So, this is precisely why, when I hear that community members are not allowed to help in schools, and that after-school programs aren't happening because the school district, for some reason, can't afford to pay janitorial staff, it affects me physically. I feel like I want to vomit.

I am certain that people choose to become teachers because they want to make a difference in the life of a child. They wish to be that person students can trust, that person who cares unconditionally. But then, they are faced with the ugly reality that their job is to evaluate each and every one of these children -- to require them to read things which may make them never want to open a book ever again., a part of the Institute for Democratic Education in America (IDEA), has facilitated a new school model at the elementary level which allows teachers to spend the first two hours of each day getting to know each student. The students get to pursue interests in those first two hours in an unstructured manner. The teachers report that the students have become more independent, and attendance rates have gone up (without my mom barking at them!***).

So, this is why, when I'm driving my son and his friend to their robotics club twice a week, I try to chat with them about what matters to them. We talk about Minecraft, and we talk about the music on the radio. Earlier this week, the Imagine Dragons song 'Radioactive' was playing. When our friend got in the car, he said, "Cool. Imagine Dragons! Have you heard their song 'It's Time?'"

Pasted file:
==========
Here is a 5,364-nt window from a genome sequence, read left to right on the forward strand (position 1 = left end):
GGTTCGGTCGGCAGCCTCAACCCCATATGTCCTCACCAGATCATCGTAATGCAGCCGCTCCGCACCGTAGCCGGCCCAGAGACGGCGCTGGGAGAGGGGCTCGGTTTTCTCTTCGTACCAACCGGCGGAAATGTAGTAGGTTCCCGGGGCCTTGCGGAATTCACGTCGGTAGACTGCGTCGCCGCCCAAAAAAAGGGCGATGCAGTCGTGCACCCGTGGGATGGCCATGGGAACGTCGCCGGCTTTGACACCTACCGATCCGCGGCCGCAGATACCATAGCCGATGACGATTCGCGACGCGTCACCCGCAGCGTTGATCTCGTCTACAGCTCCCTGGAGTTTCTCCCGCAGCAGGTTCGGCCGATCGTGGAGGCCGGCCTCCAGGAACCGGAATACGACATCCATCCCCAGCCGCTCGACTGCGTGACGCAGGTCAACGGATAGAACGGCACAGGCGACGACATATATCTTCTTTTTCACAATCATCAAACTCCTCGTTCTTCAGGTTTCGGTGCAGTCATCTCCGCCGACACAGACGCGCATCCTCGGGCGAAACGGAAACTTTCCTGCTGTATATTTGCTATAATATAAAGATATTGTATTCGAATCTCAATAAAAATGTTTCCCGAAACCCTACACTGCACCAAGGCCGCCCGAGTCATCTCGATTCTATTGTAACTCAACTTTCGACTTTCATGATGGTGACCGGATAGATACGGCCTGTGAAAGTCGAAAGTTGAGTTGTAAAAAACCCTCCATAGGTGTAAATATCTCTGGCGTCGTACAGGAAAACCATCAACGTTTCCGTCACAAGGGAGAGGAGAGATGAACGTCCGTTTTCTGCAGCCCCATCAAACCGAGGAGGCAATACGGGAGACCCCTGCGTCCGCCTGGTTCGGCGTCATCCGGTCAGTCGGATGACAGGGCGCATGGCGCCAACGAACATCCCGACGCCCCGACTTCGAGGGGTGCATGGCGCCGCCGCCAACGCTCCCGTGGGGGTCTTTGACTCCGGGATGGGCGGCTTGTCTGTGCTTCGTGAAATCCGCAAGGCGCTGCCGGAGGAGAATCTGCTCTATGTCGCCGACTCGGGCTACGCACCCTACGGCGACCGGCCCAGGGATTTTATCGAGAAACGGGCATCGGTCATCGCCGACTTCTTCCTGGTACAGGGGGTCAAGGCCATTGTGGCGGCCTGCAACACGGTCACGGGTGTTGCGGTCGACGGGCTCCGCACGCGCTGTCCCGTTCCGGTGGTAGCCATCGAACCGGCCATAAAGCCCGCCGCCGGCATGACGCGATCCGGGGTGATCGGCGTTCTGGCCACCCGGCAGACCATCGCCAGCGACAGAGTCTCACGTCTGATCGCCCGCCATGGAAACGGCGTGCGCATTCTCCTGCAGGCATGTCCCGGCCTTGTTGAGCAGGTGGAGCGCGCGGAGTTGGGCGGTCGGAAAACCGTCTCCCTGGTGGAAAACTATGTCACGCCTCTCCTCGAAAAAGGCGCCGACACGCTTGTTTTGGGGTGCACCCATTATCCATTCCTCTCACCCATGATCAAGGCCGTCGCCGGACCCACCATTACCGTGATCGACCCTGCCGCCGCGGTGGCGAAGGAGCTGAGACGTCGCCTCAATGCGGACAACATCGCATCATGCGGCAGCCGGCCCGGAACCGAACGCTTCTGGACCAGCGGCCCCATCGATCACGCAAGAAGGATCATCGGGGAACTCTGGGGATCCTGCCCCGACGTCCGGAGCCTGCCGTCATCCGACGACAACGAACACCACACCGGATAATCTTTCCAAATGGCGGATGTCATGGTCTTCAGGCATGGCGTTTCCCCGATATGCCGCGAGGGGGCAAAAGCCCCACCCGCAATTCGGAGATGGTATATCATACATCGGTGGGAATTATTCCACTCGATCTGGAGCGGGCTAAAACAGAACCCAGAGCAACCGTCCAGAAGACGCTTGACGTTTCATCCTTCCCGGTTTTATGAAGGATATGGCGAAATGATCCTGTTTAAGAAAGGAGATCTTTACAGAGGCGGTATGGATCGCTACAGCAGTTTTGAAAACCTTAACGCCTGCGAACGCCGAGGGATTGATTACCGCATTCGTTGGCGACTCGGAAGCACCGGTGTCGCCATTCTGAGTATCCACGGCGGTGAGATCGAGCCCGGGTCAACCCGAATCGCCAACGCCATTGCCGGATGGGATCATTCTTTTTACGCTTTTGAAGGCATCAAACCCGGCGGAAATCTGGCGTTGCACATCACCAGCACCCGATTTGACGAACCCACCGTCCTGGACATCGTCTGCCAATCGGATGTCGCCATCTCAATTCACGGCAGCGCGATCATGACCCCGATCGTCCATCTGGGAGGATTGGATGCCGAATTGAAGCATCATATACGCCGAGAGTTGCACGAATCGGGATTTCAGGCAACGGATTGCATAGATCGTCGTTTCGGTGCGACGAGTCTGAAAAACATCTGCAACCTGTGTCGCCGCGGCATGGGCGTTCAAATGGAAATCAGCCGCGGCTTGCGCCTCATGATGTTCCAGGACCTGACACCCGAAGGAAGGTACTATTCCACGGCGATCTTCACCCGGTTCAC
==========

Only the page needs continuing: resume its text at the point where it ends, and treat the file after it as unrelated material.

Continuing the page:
And I said, "Yeah! I have it on my phone. Do you want to play it? Hey, I heard on the radio the other day that 'Radioactive' is about reinventing ourselves. I think that's cool. I think we can reinvent ourselves at any time."

So, he took my phone and queued up "It's Time," and when it got to the part that said, "Now, don't you understand that I'm never changing who I am?" I giggled.

"What?" he said.

"Well, this song is about not changing." I mused.

I think we decided that if one wants to change, or doesn't, it should be up to that person.

And I think each child should have an adult in his life who will support him, whether he wants to change, or not.

Making this tragic event about anything else is simply a distraction, keeping us from turning this ship around.


* I got bangs.

** I realized this week that I say "Yeah" a lot. After the BIF8 Conference, and specifically the talk given by Tom Yorton of the Second City Players about using "Yes, and..." I have been trying to consciously use that approach. But now I see, I was doing it already. My version just uses the more informal "Yeah, and..."